[lee-duh, ley-] /ˈli də, ˈleɪ-/
Classical Mythology. the mother, by her husband Tyndareus, of Castor and Clytemnestra and, by Zeus in the form of a swan, of Pollux and Helen.
Astronomy. a small natural satellite of the planet Jupiter.
(Greek myth) a queen of Sparta who was the mother of Helen and Pollux by Zeus, who visited her in the form of a swan
(astronomy) a small satellite of Jupiter in an intermediate orbit
Library of Efficient Data types and Algorithms
A multi-paradigm language supporting imperative programming, declarative programming, procedural programming, functional programming, logic programming and object-oriented programming developed by Tim Budd email@example.com at Oregon State University in 1990-1993.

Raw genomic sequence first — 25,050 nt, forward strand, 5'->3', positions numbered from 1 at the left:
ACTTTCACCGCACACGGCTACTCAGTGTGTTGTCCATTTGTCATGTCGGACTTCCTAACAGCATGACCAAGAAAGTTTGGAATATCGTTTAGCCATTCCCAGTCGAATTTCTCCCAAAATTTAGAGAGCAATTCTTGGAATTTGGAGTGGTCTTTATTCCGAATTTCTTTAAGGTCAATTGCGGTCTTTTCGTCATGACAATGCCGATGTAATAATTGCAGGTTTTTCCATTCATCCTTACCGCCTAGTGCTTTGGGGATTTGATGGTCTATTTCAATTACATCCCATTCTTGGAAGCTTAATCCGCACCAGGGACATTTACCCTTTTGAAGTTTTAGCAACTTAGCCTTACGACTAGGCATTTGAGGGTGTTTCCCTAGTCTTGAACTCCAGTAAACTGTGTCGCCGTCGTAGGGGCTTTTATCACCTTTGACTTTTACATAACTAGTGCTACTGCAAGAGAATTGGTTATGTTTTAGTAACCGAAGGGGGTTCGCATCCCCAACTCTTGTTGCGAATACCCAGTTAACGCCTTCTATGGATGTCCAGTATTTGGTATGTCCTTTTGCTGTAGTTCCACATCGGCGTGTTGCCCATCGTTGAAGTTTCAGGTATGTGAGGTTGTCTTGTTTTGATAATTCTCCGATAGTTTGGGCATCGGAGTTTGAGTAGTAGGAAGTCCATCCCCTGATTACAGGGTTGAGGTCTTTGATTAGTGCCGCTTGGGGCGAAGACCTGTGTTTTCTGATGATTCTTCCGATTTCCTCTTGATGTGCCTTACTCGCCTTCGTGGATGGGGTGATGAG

[“Blending Imperative and Relational Programming”, Tim Budd, IEEE Software 8(1):58-65 (Jan 1991)]. Forthcoming book.
[led] /lɛd/ verb 1. simple past tense and past participle of 1 . [el-ee-dee, led] /ˈɛlˌiˈdi, lɛd/ noun 1. light-emitting diode: a semiconductor diode that emits light when conducting current and is used in electronic displays, indoor and outdoor lighting, etc. [leed] /lid/ verb (used with object), led, leading. 1. to go before or with […]
- Leda and the swan
Leda and the swan [(lee-duh)] The subject of a story from classical mythology about the rape of Leda, a queen of Sparta, by Zeus, who had taken the form of a swan. Helen of Troy was conceived in the rape of Leda. Note: W. B. Yeats wrote a famous poem entitled “Leda and the Swan.”
[led-bet-er] /ˈlɛd bɛt ər/ noun 1. Huddie [huhd-ee] /ˈhʌd i/ (Show IPA), (“Leadbelly”) 1885?–1949, U.S. folk singer.
n. by 1965, alternative spelling of lead (n.2) in the newspaper journalism sense (see lead (v.)), to distinguish this sense from other possible meanings of the written word, perhaps especially the molten lead (n.1) used in typesetting machines.